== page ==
Transponder, radio and PilotAware antenna fitting in a non-metallic skinned aircraft
There is often talk around the hangers about poor radio signals and how some aircraft can be heard from great distances while other fail to make contact with a ground station even nearby. One of the issues often overlooked is a missing or wrongly sizes ground plane. There are many myths about the purpose of a ground plane and I hope in this short article to give you guidance on the correct size and purpose of a ground plane.
Before we look at the ground plane lets set expectation on maximum distance you can be heard.
The civil air band radio is in the VHF (Very High Frequency) band and under normal weather / tropospheric conditions, it requires radio line of sight between the aircraft and the ground station; thus, the maximum range is the distances to the radio horizon from the aircraft to the ground station, for simplification we are assuming the ground station is at sea level.
The radio horizon distance is given by the formula: D= K√h
Where: D = distance in nautical miles (NM), h = height of aircraft’s antenna above ground level and K = 1.23 when h is expressed in feet
So, when we are flying at 2,000ft the maximum range to a sea level ground station is 55.00NM or at 3,000ft 67.34NM
The same is true for transponders, CAP1391 devices e.g. SkyEcho and PilotAware transmissions, however the limited power and antenna arrangement of CAP1391 and PilotAware means the range is less.
What is a ground plane is and why we need one?
Keeping this simple, it provides a ¼ wave monopole antenna (also know as a Marconi) with its required counterpart allowing the flow of the electrical current which generates the electrical and magnetic waves that make up the RF signal. The earth acts as a type of electrical “mirror,” effectively providing the other quarter wavelength making it equivalent to a vertical dipole. This in turn helps present the correct impedance to the transmitter, thus allowing the maximum power transfer into the antenna, which results in the most efficient transmission of the signal. Most antennas sold for Microlights and light aircraft are ¼ wave.
Does size matter?
I’m afraid the answer is yes it does! Bigger is generally better, but again there are exceptions and a minimum size for the efficient working. The minimum size is a radius of ¼ the wave length of the signal being transmitted. In basic RF theory we were taught that bigger is better, although the benefits of size are less important above 3 times the wave length. In aviation while we are flying along we want our signal to be picked up both above and below the aircraft, the larger the ground plane the bigger the blind spot we will have on the underside of the ground plane.
Is the shape important?
No, a ground planes can be square, circular or many different shapes. Say you had a metal aeroplane, the whole fuselage is the ground plane for your radio antenna, and your transponder antenna. So long as you have at least ¼ wave length in all directions, then the shape doesn’t matter too much. However as we want the lightest ground plane we can get, a circle is the optimum shape and supports equal propagation of the signal in all directions.
What should the thickness of the ground plane be?
Any, you can use foil tape or discs of different thicknesses so long as it is mechanically robust enough and conductive.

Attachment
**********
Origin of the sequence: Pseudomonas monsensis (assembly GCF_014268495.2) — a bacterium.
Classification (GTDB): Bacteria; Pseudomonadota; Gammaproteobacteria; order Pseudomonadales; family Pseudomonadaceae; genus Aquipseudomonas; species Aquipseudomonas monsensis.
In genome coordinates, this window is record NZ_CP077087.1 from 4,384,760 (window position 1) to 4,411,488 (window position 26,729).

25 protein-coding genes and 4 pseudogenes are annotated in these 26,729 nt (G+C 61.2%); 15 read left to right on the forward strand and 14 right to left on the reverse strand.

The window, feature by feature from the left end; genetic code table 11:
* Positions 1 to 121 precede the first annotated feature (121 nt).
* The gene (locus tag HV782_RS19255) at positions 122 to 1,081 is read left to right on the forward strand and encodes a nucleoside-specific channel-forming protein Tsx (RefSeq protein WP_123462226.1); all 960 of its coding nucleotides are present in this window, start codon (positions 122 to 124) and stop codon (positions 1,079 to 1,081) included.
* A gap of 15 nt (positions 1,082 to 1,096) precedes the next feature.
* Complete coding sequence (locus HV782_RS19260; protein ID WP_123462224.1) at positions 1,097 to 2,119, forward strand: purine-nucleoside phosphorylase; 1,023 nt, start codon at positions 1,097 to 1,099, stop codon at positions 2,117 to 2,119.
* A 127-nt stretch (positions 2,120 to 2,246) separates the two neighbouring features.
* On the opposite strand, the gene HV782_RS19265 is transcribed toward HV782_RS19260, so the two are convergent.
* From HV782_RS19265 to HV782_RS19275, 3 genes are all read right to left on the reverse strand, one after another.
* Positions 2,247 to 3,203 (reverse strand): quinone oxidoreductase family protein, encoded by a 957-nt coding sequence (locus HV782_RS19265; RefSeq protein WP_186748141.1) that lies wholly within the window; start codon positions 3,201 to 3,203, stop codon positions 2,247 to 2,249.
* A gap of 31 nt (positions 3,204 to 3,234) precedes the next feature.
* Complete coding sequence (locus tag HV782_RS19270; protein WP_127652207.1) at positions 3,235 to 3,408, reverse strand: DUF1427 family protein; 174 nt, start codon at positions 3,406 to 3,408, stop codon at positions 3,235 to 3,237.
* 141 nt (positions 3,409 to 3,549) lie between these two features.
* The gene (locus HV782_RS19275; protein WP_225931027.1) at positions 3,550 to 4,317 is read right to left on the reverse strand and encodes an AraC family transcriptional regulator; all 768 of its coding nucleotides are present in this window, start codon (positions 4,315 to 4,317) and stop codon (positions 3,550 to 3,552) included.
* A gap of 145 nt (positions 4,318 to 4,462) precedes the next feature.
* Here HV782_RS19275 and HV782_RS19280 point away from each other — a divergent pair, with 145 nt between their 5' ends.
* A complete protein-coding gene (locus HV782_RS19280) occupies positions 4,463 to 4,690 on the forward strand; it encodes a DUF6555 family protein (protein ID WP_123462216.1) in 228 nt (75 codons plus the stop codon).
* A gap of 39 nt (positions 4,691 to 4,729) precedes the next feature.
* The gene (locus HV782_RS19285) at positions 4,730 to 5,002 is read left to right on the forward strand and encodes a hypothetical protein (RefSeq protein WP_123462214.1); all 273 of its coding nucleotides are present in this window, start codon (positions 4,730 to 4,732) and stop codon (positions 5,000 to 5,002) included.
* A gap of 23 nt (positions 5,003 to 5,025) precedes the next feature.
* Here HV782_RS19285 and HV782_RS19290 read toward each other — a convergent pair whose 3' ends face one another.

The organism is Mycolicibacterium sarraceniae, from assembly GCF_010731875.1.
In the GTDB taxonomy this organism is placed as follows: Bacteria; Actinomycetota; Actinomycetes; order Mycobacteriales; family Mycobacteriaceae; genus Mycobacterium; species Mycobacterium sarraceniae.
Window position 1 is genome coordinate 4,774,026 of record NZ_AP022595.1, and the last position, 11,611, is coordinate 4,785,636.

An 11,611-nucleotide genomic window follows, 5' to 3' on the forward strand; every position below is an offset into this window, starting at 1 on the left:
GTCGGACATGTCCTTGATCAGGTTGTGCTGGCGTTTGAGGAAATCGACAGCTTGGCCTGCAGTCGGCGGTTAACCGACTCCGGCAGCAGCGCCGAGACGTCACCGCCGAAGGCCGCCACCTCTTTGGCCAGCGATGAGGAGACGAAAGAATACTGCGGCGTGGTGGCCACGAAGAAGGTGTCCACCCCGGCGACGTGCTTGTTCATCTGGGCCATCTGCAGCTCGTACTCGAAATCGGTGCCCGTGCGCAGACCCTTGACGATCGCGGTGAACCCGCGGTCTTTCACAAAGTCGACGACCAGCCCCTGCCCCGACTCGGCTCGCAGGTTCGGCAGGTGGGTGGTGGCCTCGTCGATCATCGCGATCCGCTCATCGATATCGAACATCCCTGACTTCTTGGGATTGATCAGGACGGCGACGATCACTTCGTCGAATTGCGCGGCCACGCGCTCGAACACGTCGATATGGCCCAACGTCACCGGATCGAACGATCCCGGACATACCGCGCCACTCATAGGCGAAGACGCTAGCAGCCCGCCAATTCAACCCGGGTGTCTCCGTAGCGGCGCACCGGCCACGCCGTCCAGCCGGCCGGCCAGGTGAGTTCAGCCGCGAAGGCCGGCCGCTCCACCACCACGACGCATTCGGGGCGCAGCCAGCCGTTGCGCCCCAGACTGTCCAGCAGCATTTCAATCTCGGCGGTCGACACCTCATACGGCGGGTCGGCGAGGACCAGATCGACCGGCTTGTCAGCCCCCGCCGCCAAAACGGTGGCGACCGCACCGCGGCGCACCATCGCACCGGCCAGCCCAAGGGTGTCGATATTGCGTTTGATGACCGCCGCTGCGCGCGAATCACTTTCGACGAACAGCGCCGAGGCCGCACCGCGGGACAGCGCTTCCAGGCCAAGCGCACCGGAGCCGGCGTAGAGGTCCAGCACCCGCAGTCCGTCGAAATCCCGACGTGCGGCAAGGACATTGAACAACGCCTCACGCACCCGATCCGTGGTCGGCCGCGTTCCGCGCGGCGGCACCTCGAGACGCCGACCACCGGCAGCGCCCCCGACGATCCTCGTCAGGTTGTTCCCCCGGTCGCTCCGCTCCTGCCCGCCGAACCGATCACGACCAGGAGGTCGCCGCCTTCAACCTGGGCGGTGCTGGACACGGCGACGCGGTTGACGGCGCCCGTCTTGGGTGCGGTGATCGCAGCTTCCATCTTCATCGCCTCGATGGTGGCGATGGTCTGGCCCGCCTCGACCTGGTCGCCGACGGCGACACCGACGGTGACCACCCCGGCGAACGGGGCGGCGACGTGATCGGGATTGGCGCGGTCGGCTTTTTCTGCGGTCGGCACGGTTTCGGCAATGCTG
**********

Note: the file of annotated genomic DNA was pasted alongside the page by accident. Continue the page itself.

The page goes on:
Can it be a mesh or does it have to be solid?
It can be a mesh (the tighter the mesh the better) or even multiple radial wires, typically the more the better 8 or 16, but for our purposes a solid circle is normally the easiest and best option.
What should it be made of?
Copper, however it can be any material which is a good conductor. Aluminium is a good conductor and can be used, however you need to be mindful of the galvanic effect between a stainless-steel antenna and the ground plane. This may lead to connection issues in the future, thus I would recommend a thin copper disc.
Why do some avionics companies state to use a square ground plane?
Well I assume this is just convenience, so long as the diameter of the circle below can fit within the square it will work fine. Just make sure the antenna is in the middle!
What does all of this mean in practice?
Minimum diameter of ground planes in aviation should be:
N.B. Always round the ground plane size up not down.
Transponder: frequency 1090MHz, Wave length 275mm, ¼ wave length 68.75mm
Minimum ground plane diameter 137.5mm
Radio: lowest frequency 108MHz, Wave length 2775.85mm, ¼ wave length 693.96mm
Minimum ground plane diameter 1,387.9mm
PilotAware: external antenna fitting, frequency 869.5MHz, Wave length 344.79mm, ¼ wave length 86.19mm
Minimum ground plane diameter 172.39mm
Antenna Theory Is Complicated
Antenna theory is complicated, but if you have a ground plane with the correct minimum size and the antenna mounted in the middle this will be one less problem. But let’s quickly prove this is fact and not just some text book exercise. As an extreme lets consider an antenna without a ground plane vs the same antenna with a correctly sized ground plane.
An external PilotAware antenna without a ground plane is put under test using a low cost VNA (Vector Network Analyser)
As can be seen opposite the resonant frequency of this antenna is not 869.5MHz as it should be! It is showing a resonant of over 1GHz. The impedance and VSWR for the antenna was also way out, in fact the reflections from the imbalance could damage the transmitter or at best the radiated signal will not be optimal.
opposite you can see the effect of adding the ground plane. The resonant frequency has shifted down to be close to the 869.5MHZ that we are looking for, the VSWR was down to acceptable limits and the impedance was close to 50 ohms.
Hopefully this graphically demonstrates the importance of having a correctly sized ground plane!